News / Europe

Russian PM Medvedev Defends Record After Putin Warning

Russia's Prime Minister Dmitry Medvedev gestures during an address to the Lower House of Parliament in Moscow, April 17, 2013.Russia's Prime Minister Dmitry Medvedev gestures during an address to the Lower House of Parliament in Moscow, April 17, 2013.
x
Russia's Prime Minister Dmitry Medvedev gestures during an address to the Lower House of Parliament in Moscow, April 17, 2013.
Russia's Prime Minister Dmitry Medvedev gestures during an address to the Lower House of Parliament in Moscow, April 17, 2013.
Reuters
Russian Prime Minister Dmitry Medvedev defended his government's record in a combative speech to parliament on Wednesday after President Vladimir Putin signaled he may be losing patience with his long-time ally.

There has been speculation for months in the media and among political analysts that Putin, now 60, could make Medvedev a scapegoat if Russia's economy continues to decline.

Medvedev hit back after unauthorized video footage showed Putin threatening to sack unnamed senior officials over a failure to implement his social spending plans - for which responsibility ultimately lies with Medvedev's government.

Putin had just told the cameras to stop rolling at a meeting with regional officials and government ministers, and his angry, unguarded remarks revived months of speculation that he has lost confidence in Medvedev.

Medvedev, 47, who has been prime minister since last May, asked for parliament's support in a long-planned report on his government's work that lasted an hour and 45 minutes.

"We live in a dynamic, fast-developing world. It is so global and so complex that we sometimes cannot keep up with the changes," he said, acknowledging that Russia could be dragged into recession if global commodity prices keep falling.

"On the other hand, we live in a society that offers huge opportunities. So I hope that... Russia tomorrow will be a country that is strong and comfortable to live in," said Medvedev.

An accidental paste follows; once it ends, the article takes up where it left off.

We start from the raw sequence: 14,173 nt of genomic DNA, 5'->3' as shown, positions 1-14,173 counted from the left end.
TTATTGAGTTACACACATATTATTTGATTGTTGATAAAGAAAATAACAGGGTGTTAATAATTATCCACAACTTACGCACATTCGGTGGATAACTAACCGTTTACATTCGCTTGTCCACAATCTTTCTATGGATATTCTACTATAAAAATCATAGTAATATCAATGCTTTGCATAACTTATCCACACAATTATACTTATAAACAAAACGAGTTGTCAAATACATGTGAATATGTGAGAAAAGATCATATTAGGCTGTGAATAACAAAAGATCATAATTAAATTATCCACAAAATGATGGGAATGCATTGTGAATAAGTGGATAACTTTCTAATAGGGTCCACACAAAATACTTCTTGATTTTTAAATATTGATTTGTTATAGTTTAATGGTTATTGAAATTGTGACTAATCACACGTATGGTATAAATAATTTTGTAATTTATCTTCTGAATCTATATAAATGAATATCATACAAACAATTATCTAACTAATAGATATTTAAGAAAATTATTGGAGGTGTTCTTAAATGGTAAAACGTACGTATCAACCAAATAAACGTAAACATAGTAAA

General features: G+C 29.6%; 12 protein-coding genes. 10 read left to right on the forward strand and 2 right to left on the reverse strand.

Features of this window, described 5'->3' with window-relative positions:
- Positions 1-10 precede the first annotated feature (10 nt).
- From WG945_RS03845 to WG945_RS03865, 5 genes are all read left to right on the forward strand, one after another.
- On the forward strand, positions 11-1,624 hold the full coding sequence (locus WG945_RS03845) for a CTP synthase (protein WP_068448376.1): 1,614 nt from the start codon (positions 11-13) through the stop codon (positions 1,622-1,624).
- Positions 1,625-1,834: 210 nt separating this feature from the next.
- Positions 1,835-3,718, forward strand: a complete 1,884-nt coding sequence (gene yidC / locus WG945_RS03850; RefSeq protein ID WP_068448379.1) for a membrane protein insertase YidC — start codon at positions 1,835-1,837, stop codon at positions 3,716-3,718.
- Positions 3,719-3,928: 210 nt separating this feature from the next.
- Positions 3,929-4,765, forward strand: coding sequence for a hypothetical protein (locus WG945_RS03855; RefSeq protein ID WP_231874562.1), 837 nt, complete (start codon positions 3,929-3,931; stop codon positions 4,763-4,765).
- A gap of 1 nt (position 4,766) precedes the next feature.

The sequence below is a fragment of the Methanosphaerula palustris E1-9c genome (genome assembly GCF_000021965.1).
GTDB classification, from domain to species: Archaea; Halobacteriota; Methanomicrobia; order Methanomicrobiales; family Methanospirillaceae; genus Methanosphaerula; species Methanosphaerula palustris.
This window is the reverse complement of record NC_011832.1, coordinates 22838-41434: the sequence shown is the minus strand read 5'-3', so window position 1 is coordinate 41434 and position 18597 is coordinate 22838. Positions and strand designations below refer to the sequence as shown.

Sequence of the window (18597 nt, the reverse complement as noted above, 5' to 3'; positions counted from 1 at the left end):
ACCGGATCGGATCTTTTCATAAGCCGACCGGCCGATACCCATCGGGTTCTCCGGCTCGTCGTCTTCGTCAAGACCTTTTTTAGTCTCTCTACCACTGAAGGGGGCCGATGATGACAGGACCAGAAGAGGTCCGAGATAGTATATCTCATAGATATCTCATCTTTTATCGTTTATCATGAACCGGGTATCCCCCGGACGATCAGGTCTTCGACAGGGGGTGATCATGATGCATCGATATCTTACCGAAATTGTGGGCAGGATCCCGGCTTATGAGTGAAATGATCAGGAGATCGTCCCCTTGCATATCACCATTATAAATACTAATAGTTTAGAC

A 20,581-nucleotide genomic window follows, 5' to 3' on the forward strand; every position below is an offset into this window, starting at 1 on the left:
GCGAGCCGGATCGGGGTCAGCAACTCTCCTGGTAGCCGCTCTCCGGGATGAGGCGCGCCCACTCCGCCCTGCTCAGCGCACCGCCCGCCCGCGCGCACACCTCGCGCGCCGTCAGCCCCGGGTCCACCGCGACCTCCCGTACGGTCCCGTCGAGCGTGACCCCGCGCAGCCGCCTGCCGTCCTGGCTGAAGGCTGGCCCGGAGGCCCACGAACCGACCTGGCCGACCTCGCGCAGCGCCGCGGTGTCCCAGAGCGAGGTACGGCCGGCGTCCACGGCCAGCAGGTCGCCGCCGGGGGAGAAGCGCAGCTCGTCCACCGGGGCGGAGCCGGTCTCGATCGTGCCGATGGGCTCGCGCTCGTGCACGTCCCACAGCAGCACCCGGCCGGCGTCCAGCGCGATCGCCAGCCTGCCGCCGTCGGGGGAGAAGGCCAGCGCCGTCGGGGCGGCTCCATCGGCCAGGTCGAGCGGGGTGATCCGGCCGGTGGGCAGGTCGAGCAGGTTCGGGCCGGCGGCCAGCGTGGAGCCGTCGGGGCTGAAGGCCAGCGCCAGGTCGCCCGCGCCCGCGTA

In a rallying cry to parliament, he called for unity and respect for his government's work.

Deepening his problems, though, Communist Party chief Gennady Zyuganov criticized Medvedev's performance and said he should "draw the conclusions." The Just Russia party threatened to call a no-confidence vote if Russia sinks into recession.

Medvedev would have every chance of surviving such a vote, because the State Duma, the lower house, is dominated by his and Putin's United Russia's party. Retaining Putin's support is vital, however, for his political future.

Medvedev said he had plans for improving the economy, which is heavily reliant on exports of oil and gas. He gave few details, only reiterating his refusal to raise the pension age and saying he would not sell off state assets cheaply.

He said Russia risked sliding into recession because of falling commodity prices, and that the government would consider other stimulus measures to push growth closer to the target rate of 5 percent this year if an economic slowdown continued.

Last year the economy grew 3.4 percent, and last week the government cut its growth target for 2013 to 2.4 percent.

Long-term partners

Putin and Medvedev have been allies since working together in the St. Petersburg city administration in the 1990s, and swapped jobs last May after Putin won a third term as president after four years as prime minister.

In the footage - published online shortly before Medvedev started his speech to parliament, and later shown by state TV - a stern-looking Putin called for more action to fulfill pledges he has made on social spending to improve the lives of millions of Russians.

Putin had made the promises as he tried to win back support after the biggest protests of his long rule.

"If we don't do it, we will need to acknowledge that either I work inefficiently or you work badly and you will need to resign," he told Tuesday's meeting in the footage published by the Lifenews.ru website, which has close ties with the Kremlin.

"I would like to draw your attention to the fact that I am currently inclined towards the second scenario."

Putin's press secretary denied the president was referring to sacking the government but the remarks were widely seen as a warning. The Kremlin's anger over the footage - Lifenews said it had been barred from the presidential pool - also underlined the sensitivity of Putin's comments.

A professionally produced video by an anonymous filmmaker, posted on YouTube earlier this year, used archive footage and apparently recent interviews to present Medvedev as weak and ready to surrender Russian interests to a conniving United States. The word "treason" is uttered by a narrator.

Moscow Mayor Sergei Sobyanin is among the list of potential replacements for Medvedev, but Putin has a record of loyalty to his long-standing allies and many political observers say he would remove Medvedev only reluctantly. A significant change of policy would be unlikely as this is dictated by Putin.

You May Like

Will Cuba Follow the Southeast Asia Model?

Decision to restore ties between US and Cuba has some debating whether it will lead to enhancement or regression of democracy for Communist island nation More

Kenyan Designer Finds Her Niche in Fashion Industry

‘Made in China’ fabrics underlie her success More

Report: CIA, Israel's Mossad Killed Senior Hezbollah Commander

The Washington Post story says Imad Mughniyah was killed instantly by a bomb "triggered remotely" from Tel Aviv by Mossad agents More